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Vigman Q: fan switch/relay question

D

Drewser

Guest
OK...a month ago the thing worked fine. All of the sudden, my temp goes sky high (230 +). I take it straight home, shut it down and find out that my relay is crispy. I go to GM and get a new relay and pigtail, install same and now instead of the fan not turning on, it won't turn off. I think it is the fan switch (it is supposed to turn on around 170 and off around 160), so I get a new one from hypertech. I just installed it and have the same problem...goes on at 170 and doesn't go off (gets down to 158). The car cools and it seems to reset the system...fan off till 170.

Could the relay have something to do with this?
Is this something to worry about or just let is go?
Help me Obi Wan...you are my only hope;help
--Drew:w
:bu:bu
 
D

Drewser

Guest
By The Way

Does anyone know the correct part number for the fan relay on an 84?
 
B

boblx2a

Guest
fan switch/relay question

Don't know when this was posted but I see no responses yet.
It depends on how you installed the switch. If you installed it the way Eckler's switch is installed then the switch is pretty much in control of both fans. Assuming you have two fans. If not it is in control of the main one anyway. If not, the fan controls one and the ECM controls the other. They are stort of independent. I have mine both controlled by the switch. The way the fans are installed is with one side to ground and the other switched 12V. The relay of course, provides the12V. So if the fan is staying on continually the relay must be pulled in continually. That's probably why it got fried in the first place. If you look on the 3rd pin from the left, facing the relay, it should have 12V on it all the time. You will also see the same 12V on the 2nd pin from the left if the relay is not pulled in. (engaged) The way it engages is by the switch or ECM applying ground to that 2nd pin. When it is engaged you won't see any voltage on it. If that is the case you have a bad switch. It should only be engaged when it hits the high temp. There could also be a short to ground somewhere between the switch and the relay. If you did like me and changed the wiring, did you cut off the old wire or leave it dangling? That could cause a short and leave the fan on all the time, especially if you removed the connector and left a bare wire hanging there. :)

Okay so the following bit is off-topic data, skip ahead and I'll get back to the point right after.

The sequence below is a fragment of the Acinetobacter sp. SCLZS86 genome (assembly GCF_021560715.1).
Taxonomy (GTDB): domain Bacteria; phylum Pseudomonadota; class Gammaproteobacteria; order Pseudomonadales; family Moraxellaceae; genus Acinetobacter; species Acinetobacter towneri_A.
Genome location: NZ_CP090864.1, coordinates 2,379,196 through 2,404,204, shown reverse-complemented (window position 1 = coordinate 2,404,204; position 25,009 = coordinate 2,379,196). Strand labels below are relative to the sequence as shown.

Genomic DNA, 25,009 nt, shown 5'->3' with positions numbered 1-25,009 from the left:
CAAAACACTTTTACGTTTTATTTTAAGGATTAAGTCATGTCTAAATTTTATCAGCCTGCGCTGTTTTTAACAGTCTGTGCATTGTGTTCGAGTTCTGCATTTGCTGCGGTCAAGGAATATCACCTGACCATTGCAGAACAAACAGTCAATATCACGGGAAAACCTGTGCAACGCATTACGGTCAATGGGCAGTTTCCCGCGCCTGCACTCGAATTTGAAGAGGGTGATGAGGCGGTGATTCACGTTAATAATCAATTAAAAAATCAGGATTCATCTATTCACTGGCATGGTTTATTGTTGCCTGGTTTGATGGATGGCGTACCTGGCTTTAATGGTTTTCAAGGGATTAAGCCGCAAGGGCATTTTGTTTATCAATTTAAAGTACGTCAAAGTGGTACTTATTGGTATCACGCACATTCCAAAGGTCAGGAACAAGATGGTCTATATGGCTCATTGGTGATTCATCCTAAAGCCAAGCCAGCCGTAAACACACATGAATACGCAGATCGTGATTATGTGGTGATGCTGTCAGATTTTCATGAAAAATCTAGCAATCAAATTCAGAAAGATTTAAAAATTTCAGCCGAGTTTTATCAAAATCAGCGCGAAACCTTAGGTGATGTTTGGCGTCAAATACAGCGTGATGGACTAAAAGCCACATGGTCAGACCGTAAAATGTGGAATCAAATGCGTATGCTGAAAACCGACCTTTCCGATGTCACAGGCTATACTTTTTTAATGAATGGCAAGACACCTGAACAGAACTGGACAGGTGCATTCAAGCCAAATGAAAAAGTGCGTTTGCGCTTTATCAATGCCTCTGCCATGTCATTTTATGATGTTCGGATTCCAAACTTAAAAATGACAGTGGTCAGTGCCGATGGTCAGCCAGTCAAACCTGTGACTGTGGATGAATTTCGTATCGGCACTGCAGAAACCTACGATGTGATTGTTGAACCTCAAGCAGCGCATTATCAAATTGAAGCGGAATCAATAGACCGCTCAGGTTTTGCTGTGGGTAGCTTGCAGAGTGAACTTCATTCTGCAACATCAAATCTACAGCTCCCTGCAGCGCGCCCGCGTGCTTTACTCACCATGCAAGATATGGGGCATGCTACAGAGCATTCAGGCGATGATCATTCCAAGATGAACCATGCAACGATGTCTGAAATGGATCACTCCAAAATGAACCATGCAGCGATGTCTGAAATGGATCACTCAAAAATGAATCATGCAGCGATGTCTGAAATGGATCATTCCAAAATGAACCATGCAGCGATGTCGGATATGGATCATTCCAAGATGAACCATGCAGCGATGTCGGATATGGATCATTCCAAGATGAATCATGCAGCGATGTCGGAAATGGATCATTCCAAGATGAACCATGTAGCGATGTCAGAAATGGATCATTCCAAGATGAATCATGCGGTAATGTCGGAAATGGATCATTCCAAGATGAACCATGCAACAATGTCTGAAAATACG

You used "fan" in the singular so I assume you have one fan. Then that is the only relay you need to deal with. If you had two fans you would have two relays, etc.

If you short pins A and B on ALDL and turn on the ignition the fan(s) should come on. If you turn off the ignition the fan should go off. If you remove the short the fan should go off. This is a way to check the relay alone. To check the switch pull the connector off of the switch to see if it changes anything. The fan should be off. Short that second pin from the left on the relay and the fan should come on. Be careful not to touch the 3rd pin or you will blow that 3 amp fuse for the 12V. That can turn into a red herring very easily.

Well hope this helps. Let me know if you have any further questions. It is fresh in my mind after overhauling this system last weekend.........
 

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